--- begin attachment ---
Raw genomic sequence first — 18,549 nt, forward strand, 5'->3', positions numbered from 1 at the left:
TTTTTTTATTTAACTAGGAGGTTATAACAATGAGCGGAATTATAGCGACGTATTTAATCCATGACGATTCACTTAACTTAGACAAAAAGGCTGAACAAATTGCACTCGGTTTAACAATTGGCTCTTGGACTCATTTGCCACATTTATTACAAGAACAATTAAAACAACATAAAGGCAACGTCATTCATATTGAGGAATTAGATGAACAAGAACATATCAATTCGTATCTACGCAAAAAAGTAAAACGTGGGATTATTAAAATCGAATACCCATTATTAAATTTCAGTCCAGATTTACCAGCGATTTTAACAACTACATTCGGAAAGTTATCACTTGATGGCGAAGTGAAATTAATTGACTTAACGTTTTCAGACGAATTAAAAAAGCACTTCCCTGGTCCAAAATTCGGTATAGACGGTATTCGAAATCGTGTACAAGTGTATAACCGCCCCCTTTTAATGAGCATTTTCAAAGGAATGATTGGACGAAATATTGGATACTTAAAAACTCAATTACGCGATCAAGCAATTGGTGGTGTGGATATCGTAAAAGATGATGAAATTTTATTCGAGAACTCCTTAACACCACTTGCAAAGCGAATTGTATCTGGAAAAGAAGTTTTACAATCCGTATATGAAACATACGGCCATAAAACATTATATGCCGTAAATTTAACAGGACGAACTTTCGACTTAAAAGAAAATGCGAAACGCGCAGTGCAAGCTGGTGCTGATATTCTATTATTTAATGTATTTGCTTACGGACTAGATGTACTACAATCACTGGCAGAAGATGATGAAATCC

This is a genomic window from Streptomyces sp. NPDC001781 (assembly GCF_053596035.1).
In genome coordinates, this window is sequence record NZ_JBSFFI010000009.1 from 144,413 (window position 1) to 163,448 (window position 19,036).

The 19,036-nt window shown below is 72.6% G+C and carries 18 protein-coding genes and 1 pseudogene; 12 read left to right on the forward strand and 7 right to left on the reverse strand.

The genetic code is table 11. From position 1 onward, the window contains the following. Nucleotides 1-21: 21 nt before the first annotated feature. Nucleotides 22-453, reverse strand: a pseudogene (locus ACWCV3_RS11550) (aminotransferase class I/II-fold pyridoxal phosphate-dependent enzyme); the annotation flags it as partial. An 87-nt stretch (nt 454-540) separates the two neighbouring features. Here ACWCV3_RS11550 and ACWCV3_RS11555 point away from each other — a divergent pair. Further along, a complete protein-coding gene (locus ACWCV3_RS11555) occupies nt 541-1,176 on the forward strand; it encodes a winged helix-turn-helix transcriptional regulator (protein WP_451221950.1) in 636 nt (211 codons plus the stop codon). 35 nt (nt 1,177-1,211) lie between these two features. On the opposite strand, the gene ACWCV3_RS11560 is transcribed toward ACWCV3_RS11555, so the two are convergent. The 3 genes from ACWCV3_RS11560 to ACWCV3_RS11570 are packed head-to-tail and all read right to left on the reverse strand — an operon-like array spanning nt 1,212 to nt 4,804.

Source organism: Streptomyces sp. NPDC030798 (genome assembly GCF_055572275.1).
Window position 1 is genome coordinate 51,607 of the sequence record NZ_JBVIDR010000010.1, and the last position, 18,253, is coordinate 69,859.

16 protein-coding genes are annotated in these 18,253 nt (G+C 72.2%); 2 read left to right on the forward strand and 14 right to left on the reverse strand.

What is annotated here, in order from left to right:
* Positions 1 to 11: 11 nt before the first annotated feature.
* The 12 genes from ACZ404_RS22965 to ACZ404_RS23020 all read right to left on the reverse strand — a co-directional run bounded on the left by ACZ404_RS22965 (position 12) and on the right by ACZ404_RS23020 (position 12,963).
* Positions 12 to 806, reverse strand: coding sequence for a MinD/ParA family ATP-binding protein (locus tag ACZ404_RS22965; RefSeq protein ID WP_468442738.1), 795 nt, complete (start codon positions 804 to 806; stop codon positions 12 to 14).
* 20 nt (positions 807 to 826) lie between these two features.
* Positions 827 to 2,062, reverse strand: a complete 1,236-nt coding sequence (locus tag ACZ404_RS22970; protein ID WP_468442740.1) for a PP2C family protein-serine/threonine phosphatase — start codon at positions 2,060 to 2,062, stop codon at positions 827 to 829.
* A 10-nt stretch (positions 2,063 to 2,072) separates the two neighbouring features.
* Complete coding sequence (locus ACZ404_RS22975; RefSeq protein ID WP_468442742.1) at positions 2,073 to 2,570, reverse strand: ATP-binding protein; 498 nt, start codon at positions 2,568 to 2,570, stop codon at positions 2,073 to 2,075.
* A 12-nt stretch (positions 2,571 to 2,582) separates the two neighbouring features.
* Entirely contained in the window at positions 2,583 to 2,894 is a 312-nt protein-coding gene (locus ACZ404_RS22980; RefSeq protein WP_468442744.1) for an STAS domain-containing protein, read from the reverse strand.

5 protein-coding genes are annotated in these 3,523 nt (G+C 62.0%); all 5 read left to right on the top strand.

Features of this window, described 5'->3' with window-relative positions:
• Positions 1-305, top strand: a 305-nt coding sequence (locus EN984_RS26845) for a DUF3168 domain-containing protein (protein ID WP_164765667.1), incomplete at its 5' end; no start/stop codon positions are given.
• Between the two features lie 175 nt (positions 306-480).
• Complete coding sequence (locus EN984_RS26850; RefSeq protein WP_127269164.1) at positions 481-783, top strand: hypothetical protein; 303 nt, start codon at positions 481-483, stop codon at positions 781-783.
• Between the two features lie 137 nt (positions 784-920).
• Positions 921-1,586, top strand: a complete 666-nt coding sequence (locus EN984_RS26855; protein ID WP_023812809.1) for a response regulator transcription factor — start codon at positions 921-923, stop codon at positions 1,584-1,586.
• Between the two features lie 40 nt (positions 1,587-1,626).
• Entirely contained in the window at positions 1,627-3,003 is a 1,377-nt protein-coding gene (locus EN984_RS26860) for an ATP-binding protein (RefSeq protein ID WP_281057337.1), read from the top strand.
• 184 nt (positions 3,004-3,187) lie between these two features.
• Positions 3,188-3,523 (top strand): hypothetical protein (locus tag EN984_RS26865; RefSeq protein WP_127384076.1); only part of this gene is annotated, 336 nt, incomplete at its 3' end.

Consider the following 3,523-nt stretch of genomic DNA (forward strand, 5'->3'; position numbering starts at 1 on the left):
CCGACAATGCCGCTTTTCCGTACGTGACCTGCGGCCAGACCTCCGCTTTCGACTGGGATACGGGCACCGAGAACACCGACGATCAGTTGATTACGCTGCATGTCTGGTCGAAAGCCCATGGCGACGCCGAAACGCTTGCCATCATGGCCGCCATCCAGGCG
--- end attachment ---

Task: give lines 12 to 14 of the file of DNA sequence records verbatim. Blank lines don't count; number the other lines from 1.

* The 12 genes from ACZ404_RS22965 to ACZ404_RS23020 all read right to left on the reverse strand — a co-directional run bounded on the left by ACZ404_RS22965 (position 12) and on the right by ACZ404_RS23020 (position 12,963).
* Positions 12 to 806, reverse strand: coding sequence for a MinD/ParA family ATP-binding protein (locus tag ACZ404_RS22965; RefSeq protein ID WP_468442738.1), 795 nt, complete (start codon positions 804 to 806; stop codon positions 12 to 14).
* 20 nt (positions 807 to 826) lie between these two features.